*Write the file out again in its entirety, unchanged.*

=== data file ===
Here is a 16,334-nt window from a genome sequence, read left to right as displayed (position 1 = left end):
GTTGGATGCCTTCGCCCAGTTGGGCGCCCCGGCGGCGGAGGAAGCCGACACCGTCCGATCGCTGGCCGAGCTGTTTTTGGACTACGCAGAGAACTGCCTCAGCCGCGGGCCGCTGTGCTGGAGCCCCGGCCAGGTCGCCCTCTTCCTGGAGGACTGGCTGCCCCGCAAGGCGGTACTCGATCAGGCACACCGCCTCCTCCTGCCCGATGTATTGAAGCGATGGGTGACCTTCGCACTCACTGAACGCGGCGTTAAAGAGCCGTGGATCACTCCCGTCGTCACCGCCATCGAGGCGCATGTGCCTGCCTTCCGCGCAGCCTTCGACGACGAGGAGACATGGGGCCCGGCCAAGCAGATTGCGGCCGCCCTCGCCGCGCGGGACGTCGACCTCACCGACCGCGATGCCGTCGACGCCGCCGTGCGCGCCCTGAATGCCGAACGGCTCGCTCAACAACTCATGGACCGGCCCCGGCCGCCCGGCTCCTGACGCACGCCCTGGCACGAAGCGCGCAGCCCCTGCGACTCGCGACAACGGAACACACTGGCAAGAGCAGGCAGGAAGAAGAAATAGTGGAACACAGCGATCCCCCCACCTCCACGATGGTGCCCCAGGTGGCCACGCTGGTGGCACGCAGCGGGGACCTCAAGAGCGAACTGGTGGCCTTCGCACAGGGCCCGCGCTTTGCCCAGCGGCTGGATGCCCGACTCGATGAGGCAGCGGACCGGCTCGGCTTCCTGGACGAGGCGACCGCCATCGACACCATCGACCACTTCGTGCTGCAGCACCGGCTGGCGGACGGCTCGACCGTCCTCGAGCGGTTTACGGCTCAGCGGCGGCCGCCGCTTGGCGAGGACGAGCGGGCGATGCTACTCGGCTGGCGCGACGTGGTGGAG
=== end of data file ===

Here is a 16,334-nt window from a genome sequence, read left to right as displayed (position 1 = left end):
GTTGGATGCCTTCGCCCAGTTGGGCGCCCCGGCGGCGGAGGAAGCCGACACCGTCCGATCGCTGGCCGAGCTGTTTTTGGACTACGCAGAGAACTGCCTCAGCCGCGGGCCGCTGTGCTGGAGCCCCGGCCAGGTCGCCCTCTTCCTGGAGGACTGGCTGCCCCGCAAGGCGGTACTCGATCAGGCACACCGCCTCCTCCTGCCCGATGTATTGAAGCGATGGGTGACCTTCGCACTCACTGAACGCGGCGTTAAAGAGCCGTGGATCACTCCCGTCGTCACCGCCATCGAGGCGCATGTGCCTGCCTTCCGCGCAGCCTTCGACGACGAGGAGACATGGGGCCCGGCCAAGCAGATTGCGGCCGCCCTCGCCGCGCGGGACGTCGACCTCACCGACCGCGATGCCGTCGACGCCGCCGTGCGCGCCCTGAATGCCGAACGGCTCGCTCAACAACTCATGGACCGGCCCCGGCCGCCCGGCTCCTGACGCACGCCCTGGCACGAAGCGCGCAGCCCCTGCGACTCGCGACAACGGAACACACTGGCAAGAGCAGGCAGGAAGAAGAAATAGTGGAACACAGCGATCCCCCCACCTCCACGATGGTGCCCCAGGTGGCCACGCTGGTGGCACGCAGCGGGGACCTCAAGAGCGAACTGGTGGCCTTCGCACAGGGCCCGCGCTTTGCCCAGCGGCTGGATGCCCGACTCGATGAGGCAGCGGACCGGCTCGGCTTCCTGGACGAGGCGACCGCCATCGACACCATCGACCACTTCGTGCTGCAGCACCGGCTGGCGGACGGCTCGACCGTCCTCGAGCGGTTTACGGCTCAGCGGCGGCCGCCGCTTGGCGAGGACGAGCGGGCGATGCTACTCGGCTGGCGCGACGTGGTGGAG